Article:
The application host mapping daemon 602 obtains inode information for each backup file with stat( ) and sends it to backup host 104 daemon 702. Stat( ) overhead is insignificant because the file inode is already in core memory when stat(fd) is done as a result of opening the file. Stat( ) only copies the inode parameters from the file system inode buffer to the application host daemon stat buffer.
The cpu overhead of pseudo-read trapping is also of interest. Regarding the number of machine instructions executed, a typical file system or disk driver will execute of the order of three to five thousand machine instructions per input/output. The additional load of going through the rdi driver 606 and SMD 210 is insignificant and can be reduced by using a read size=the file system block size (block-based file system) or extent size (extent-based file system). The optimal input/output size can be obtained via fcntl( ).
Process context switching imposes much overhead because the virtual memory mapping of the switched-out process must be restored when the process resumes, together with other components of the process' context. The restoring is not a big problem here because the mapping program does very little application host input/output. Each pseudo-read involves jumping into the kernel and back out without blocking (and therefore context switching) while an application host input/output is done. This overhead can be reduced further by having the mapping program lock itself in core with plock( ). The application host mapping daemon 714 is a very small program with a small data area. It will require only a few pages of application host memory to remain locked in core.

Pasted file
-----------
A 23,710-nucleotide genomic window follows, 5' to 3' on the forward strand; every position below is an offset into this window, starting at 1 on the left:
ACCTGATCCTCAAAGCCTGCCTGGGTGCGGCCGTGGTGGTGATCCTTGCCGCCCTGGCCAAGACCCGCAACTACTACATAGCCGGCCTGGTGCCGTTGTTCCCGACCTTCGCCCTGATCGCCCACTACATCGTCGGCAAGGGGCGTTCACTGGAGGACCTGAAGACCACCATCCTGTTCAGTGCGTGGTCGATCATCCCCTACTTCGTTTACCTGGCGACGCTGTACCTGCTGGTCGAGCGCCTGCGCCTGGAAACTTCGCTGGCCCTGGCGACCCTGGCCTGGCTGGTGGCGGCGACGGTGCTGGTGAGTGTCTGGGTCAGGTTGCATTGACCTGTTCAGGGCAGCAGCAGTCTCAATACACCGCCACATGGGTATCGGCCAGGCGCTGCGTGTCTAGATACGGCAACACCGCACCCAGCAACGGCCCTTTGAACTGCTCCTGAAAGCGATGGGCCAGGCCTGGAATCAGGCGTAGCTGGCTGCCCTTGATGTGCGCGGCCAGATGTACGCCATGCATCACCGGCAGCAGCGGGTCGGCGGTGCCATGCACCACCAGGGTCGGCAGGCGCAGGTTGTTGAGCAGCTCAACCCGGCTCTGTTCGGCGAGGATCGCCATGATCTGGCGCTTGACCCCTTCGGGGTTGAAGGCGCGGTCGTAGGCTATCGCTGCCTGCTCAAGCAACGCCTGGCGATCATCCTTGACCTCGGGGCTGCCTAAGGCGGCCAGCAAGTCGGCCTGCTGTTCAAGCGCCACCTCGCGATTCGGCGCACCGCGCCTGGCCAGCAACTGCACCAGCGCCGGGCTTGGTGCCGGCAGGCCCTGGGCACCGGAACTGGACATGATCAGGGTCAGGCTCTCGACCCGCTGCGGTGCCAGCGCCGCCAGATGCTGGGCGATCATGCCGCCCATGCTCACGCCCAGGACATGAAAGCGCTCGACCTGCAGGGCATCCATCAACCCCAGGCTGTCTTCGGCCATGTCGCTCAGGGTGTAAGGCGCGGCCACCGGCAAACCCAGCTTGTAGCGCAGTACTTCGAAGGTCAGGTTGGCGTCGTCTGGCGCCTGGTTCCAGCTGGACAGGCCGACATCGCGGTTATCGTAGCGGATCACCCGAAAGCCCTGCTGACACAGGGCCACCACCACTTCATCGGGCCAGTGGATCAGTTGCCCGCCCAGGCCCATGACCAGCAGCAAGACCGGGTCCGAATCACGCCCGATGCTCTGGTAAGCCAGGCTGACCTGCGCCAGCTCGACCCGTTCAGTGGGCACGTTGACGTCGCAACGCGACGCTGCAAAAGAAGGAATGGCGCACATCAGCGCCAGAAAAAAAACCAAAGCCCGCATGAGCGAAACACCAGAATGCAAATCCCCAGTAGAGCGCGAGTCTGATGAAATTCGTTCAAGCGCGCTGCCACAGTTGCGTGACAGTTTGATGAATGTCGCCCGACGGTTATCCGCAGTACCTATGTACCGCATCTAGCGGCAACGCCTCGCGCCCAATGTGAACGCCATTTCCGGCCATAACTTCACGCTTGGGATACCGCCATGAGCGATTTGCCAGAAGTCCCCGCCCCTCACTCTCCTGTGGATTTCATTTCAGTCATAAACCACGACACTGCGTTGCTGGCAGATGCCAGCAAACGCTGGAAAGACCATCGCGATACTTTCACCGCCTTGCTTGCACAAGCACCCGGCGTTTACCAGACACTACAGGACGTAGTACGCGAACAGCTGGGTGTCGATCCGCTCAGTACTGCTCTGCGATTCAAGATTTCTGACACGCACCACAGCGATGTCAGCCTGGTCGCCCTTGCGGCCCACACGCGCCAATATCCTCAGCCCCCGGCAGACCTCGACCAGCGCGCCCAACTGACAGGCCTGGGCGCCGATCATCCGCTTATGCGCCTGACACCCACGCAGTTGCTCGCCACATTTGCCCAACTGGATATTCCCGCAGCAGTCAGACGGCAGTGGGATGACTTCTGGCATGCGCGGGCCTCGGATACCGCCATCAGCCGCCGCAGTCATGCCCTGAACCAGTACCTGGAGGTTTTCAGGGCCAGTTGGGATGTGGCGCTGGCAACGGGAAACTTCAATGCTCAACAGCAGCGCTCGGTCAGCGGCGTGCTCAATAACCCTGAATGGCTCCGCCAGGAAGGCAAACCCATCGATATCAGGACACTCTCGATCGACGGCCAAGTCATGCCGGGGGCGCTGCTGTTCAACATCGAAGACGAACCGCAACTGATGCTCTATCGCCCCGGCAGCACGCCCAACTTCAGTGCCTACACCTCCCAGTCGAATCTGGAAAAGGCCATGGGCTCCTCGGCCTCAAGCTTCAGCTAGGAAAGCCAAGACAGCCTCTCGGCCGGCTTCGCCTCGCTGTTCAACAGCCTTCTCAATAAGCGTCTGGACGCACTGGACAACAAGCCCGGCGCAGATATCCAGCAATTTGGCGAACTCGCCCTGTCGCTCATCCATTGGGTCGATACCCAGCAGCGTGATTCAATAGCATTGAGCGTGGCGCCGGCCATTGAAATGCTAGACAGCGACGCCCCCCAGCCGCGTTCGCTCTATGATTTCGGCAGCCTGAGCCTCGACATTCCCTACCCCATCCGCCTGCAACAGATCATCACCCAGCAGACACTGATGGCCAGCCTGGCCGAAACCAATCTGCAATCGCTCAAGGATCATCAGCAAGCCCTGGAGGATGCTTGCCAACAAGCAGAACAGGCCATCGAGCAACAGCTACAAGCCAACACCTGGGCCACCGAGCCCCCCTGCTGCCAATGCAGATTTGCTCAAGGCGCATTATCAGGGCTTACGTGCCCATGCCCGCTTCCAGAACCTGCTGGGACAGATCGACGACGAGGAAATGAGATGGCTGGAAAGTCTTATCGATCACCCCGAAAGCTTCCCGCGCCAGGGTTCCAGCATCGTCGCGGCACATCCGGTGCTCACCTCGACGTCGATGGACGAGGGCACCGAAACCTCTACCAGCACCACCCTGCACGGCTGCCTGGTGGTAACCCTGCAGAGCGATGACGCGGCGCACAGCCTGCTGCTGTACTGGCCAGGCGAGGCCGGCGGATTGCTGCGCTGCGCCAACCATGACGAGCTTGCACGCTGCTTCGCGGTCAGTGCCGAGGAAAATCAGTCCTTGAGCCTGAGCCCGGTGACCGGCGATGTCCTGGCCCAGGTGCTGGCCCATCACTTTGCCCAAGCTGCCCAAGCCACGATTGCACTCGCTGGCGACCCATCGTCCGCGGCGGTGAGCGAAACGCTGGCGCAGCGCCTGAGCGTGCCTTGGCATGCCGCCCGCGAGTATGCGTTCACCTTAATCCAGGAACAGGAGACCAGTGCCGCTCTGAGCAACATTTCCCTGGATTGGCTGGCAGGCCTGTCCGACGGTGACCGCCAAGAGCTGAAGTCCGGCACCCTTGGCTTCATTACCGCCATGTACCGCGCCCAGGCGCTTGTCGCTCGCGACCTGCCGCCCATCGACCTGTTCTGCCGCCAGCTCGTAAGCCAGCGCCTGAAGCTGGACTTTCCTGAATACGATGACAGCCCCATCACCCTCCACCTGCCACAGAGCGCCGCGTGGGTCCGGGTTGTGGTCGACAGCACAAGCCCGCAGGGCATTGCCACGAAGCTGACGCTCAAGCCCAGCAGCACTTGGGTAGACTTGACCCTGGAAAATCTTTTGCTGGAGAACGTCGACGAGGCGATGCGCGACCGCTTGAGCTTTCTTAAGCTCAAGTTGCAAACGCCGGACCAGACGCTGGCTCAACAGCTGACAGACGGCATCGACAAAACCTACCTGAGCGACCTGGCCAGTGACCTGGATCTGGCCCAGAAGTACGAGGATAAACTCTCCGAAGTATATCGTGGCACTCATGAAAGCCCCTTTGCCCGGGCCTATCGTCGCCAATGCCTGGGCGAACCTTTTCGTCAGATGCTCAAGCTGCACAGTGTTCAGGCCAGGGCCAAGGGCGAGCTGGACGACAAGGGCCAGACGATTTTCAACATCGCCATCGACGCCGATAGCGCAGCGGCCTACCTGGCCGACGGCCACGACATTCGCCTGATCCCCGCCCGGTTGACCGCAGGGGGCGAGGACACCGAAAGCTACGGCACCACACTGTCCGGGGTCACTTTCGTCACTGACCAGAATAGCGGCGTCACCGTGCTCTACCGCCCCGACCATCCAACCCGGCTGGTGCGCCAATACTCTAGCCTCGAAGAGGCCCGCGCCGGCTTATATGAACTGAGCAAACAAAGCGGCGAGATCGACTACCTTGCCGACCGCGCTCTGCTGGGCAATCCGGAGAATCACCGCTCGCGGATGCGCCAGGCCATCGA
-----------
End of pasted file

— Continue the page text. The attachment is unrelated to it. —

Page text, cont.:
Beyond these observations, the effect of the mapping program on application host performance can be determined accurately by empirically benchmarking a repeatable machine load, both with and without concurrent mapping by the application host daemon 714. Unless the machine load is tightly constrained by available cpu cycles, the mapping overhead will be minor.
Regarding testing this method, each file mapping results in a stream of SEDs, which can be used with lseek( ) and read( ) 608 to create a copy of the file that can be compared against the original. To simulate a mirror file system the original file system manager 208 can be unmounted and copied to a partition of the same size (or volume of the same configuration) with dd. Eventually these tests are done on a heavily loaded system, concurrently with intensive activity on the primary file system, which could be used to test both large-scale systems and desktops. The desktop scenario will involve more paging and caching in the file system, which is an aspect of the test.
Although the present invention has been described in reference to a file system, volume, file system manager 208, and volume manager 209, any organization of memory having a corresponding memory organization manager can be used in addition to or in place of the file system, volume, file system manager 208, and volume manager 209 in application host 108.
The present invention has been explained above with reference to a preferred embodiment. Other embodiments will be apparent to those skilled in the in light of this disclosure. For example, the invention may be used effectively in a configuration having multiple computers, disks, and tapes other than that described above. Therefore, the following claims are intended to cover these and other variations upon the preferred embodiment.
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|U.S. Classification||707/652, 707/823, 707/781, 707/999.204, 707/812, 707/999.202, 707/999.102|